Even his body kept its secrets.
I thought they both would live forever.

My mother was the perfect surgeon’s wife,
I can still see her face at thirty.
I thought they both would live forever.
I thought I’d always be their child.

I can still see her face at thirty.
When will I be most myself?
I thought I’d always be their child.
In my sleep it’s never winter.

When will I be most myself?
I remember what my father told me.
In my sleep it’s never winter.
He was just past fifty then.


April 11 – Haibun

Today, we return to Japanese forms of poetry. A haibun is a terse, relatively short prose poem (see April 25th for an explanation of prose poem form) that typically ends with a haiku. Most haibun range from under 100 words to 200 or 300. Some longer haibun may contain a few haiku interspersed between sections of prose. In haibun, the connections between the prose and any included haiku may not be immediately obvious—the haiku may deepen the tone, or take the work in a new direction, transforming the meaning of the prose. Japanese haibun apparently developed from brief notes occasionally written to introduce individual haiku, but soon grew into a distinct genre. The word “haibun” is sometimes applied to longer works, such as the memoirs, diaries, or travel writings of haiku poets, though technically they are parts of the separate and much older genres of journal and travel literature (nikki and kikôbun).

Examples:

For the Long Night by Penny Harter

At dusk a crow calls from a branch of the dead tree beside the tracks. I feel the coming dark in its harsh caw. On this Solstice Eve, I light candles for the four directions, contemplate the hiss of flame and melting wax. Honoring the Earth, breathing the sky, I close my eyes and lean into the night before I tilt toward fire.

the night wind blows
through bare branches—
I answer


Night Sky by Michelle Ortega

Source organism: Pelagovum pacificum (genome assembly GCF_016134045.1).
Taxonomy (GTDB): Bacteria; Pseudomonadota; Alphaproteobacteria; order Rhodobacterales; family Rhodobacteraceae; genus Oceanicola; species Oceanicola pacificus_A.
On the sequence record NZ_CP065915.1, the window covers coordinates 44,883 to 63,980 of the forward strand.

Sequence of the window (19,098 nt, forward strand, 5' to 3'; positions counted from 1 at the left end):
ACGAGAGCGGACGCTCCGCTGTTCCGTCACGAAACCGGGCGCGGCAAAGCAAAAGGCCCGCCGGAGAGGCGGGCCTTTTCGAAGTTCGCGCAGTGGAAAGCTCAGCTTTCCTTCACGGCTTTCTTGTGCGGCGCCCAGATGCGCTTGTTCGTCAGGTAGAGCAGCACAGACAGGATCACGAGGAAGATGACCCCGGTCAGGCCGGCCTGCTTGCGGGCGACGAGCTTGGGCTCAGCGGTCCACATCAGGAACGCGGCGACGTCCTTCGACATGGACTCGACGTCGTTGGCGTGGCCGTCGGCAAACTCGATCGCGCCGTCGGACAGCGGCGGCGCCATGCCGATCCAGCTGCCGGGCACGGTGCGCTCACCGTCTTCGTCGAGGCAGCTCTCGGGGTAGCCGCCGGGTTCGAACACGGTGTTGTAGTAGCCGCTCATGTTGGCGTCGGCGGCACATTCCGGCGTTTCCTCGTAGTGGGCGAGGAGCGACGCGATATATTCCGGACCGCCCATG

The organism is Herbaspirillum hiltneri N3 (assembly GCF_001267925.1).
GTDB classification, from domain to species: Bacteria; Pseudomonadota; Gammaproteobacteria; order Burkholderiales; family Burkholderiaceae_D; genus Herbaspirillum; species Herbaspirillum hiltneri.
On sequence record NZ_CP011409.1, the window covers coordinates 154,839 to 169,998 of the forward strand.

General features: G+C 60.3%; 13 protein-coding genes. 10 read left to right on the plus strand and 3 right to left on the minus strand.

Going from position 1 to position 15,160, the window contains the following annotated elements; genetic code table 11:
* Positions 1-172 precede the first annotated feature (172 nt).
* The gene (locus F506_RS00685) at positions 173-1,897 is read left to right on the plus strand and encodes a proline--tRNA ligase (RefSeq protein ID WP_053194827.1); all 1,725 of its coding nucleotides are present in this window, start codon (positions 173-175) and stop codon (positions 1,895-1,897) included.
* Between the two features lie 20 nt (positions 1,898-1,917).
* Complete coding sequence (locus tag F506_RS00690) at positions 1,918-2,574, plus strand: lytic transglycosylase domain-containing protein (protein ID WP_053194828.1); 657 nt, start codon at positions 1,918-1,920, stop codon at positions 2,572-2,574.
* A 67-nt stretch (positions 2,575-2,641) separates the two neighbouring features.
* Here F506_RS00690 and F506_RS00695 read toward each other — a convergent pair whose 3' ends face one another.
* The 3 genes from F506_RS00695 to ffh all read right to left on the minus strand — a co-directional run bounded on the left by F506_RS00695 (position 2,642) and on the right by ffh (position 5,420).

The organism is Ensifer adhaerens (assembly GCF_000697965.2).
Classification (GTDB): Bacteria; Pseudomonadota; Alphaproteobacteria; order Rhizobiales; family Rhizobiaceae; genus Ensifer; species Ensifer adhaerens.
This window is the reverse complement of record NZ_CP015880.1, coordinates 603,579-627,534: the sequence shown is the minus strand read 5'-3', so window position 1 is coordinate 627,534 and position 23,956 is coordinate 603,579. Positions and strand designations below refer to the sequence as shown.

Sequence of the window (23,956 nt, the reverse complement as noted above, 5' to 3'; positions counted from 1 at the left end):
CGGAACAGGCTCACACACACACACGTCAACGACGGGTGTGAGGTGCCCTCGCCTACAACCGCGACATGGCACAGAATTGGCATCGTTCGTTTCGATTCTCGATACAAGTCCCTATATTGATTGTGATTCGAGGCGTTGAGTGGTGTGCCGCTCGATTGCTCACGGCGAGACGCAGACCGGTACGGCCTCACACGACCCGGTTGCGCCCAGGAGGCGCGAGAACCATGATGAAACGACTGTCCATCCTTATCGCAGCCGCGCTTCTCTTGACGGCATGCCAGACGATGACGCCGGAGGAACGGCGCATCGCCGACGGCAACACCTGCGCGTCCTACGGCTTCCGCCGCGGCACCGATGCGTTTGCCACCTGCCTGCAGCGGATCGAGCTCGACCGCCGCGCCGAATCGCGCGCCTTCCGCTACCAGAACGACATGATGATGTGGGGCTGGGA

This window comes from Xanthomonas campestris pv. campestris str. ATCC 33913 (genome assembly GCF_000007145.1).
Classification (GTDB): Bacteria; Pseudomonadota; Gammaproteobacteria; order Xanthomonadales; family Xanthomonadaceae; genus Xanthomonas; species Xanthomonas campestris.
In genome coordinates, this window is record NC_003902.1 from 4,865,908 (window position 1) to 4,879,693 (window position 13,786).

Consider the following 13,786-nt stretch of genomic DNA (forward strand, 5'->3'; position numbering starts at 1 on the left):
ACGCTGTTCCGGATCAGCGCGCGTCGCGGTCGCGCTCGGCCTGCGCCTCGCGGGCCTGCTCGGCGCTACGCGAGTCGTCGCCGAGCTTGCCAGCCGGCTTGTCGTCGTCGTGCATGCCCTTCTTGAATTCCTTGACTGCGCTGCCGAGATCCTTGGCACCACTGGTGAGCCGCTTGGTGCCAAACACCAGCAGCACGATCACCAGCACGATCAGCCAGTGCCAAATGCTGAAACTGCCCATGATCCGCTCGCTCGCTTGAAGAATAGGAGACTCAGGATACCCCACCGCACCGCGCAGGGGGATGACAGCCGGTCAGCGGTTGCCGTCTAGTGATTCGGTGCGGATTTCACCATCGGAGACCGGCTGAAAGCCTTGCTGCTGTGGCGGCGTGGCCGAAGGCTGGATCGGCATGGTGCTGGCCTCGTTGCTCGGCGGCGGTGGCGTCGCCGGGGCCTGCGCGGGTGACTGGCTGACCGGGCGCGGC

Long after dinner, we wander the sleepy town, move from shadows into the streetlights, back into shadows again. You, just ahead of me, name them: Cassiopeia, Orion’s Belt, nebula. I feel your voice in my chest, in the small space between us; my eyes follow the contour of your raised arm, your thick fingers as you point skyward. Behind us, a river rushes as if it had somewhere important to go.

black lace trees,
new moon


April 12 – Clerihew

The clerihew was invented by Edmund Clerihew Bentley (1875-1956) who was so bored in his high school chemistry class that he jotted down a silly rhyme about Sir Humphrey Davy (the Cornish chemist and inventor who discovered, among other things, sodium). Clerihews developed from this first poem and have continued to be about famous people (or any people, characters from literature, pets, and places their authors know). The name of the subject is always the first line. The rest of the poem is supposed to reveal something funny, absurd, or satirical about the subject.  Short and pithy, the best clerihews combine a mix of clownish and urbane elements.

The line length and meter in these poems is usually irregular, the rhymes are often humorously forced, and the rhyme scheme is AABB. Clerihews have a few simple rules:

1. They are four lines long.
2. The first and second lines rhyme with each other, and the third and fourth lines rhyme with each other.
3. The first line names a person, and the second line ends with something that rhymes with the name of the person.
4. A clerihew is a micro-biography and the intent is humor.

Clerihews can be great fun when you need to vent about someone; alternatively, they can make great little witty gifts for friends and family members; most of all, they’re just amusing to “noodle” around with.

Example:

Clerihew by Edmund Bentley

The art of Biography
Is different from Geography.
Geography is about maps,
But Biography is about chaps.


April 13 – Love Poems

Love poems have always held a place in poetry, and have probably been around as long as love itself. Among the love poems of the ages (to name just a few) are Sappho’s love poems, love poems of the ancient Egyptians, the “Song of Songs” (“Song of Solomon”), love poems sung by troubadours, Shakespeare’s sonnets to his “dark lady,” Elizabeth Barrett Browning’s famous “How Do I Love Thee,” and William Butler Yeats’s “When You Are Old.” The best love poems avoid the pitfalls of being sentimental, maudlin, or mushy.

Examples:

When You Are Old by William Butler Yeats

    When you are old and gray and full of sleep,
    And nodding by the fire, take down this book,
    And slowly read, and dream of the soft look
    Your eyes had once, and of their shadows deep;
    How many loved your moments of glad grace,
    And loved your beauty with love false or true,
    But one man loved the pilgrim soul in you,
    And loved the sorrows of your changing face;
    And bending down beside the glowing bars,
    Murmur, a little sadly, how Love fled
    And paced upon the mountains overhead
    And hid his face among a crowd of stars.